What’s in a name? Well, quite a lot once you take into account changing environmental, social and political considerations.

From Asian carp to Invasive carp 

Introduced in the 1960s and 70s, the four species of invasive carp – Bighead Carp, Silver Carp, Grass Carp and Black Carp have up until now been commonly referred to as ‘Asian carp,’ and for obvious reasons. The carp originated in Asia – and were used in aquaculture facilities and retention ponds until flooding allowed them to escape and cause untold damage to America’s waterways. 

In light of recent changes by the National Wildlife Federation to recategorise the Asian carp to Invasive carp, Fish Guidance Systems will be following suit and over the coming weeks will be adapting its minisite and blog posts to reflect this.

The term Invasive carp is a better description of the problem that faces the Mississippi Basin and the Great Lakes. It is a simpler phrase and allows for better conversations about the threat the species poses. It also removes unnecessary issues linking the term Asian to a aquaculture problem created by Americans in the 1970s  – especially in light of recent newsworthy events.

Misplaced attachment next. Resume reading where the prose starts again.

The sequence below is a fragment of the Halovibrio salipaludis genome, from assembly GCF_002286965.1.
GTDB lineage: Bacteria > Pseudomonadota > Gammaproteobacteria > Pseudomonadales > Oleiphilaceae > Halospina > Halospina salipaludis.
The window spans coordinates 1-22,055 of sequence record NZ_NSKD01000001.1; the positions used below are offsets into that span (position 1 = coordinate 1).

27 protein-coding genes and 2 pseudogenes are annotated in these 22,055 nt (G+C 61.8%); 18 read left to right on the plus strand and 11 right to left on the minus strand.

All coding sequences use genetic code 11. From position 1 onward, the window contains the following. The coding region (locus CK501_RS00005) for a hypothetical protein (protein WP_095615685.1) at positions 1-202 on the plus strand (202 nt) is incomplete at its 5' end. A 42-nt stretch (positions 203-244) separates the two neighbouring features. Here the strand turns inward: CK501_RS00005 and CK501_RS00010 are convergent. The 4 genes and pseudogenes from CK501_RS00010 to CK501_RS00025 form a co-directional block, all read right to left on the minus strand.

Part of the Solution

Invasive carp species are a major problem for the Mississippi basin and the Great Lakes. Fish Guidance Systems are part of a massive effort to stop the invasive species spreading further into America’s waterways.

Ongoing trials at Barkley Lock in Kentucky are demonstrating the feasibility and usefulness of BAFF systems. For further information please visit our Invasive carp minisite and our social media.

“Federal and state partners are working together to deploy promising, innovative tools like the BAFF system to prevent the movement of Asian carp. What we learn in Kentucky will directly inform our efforts to protect the Great Lakes.”

Margaret Everson, Principal Deputy Director, US Fish and Wildlife Service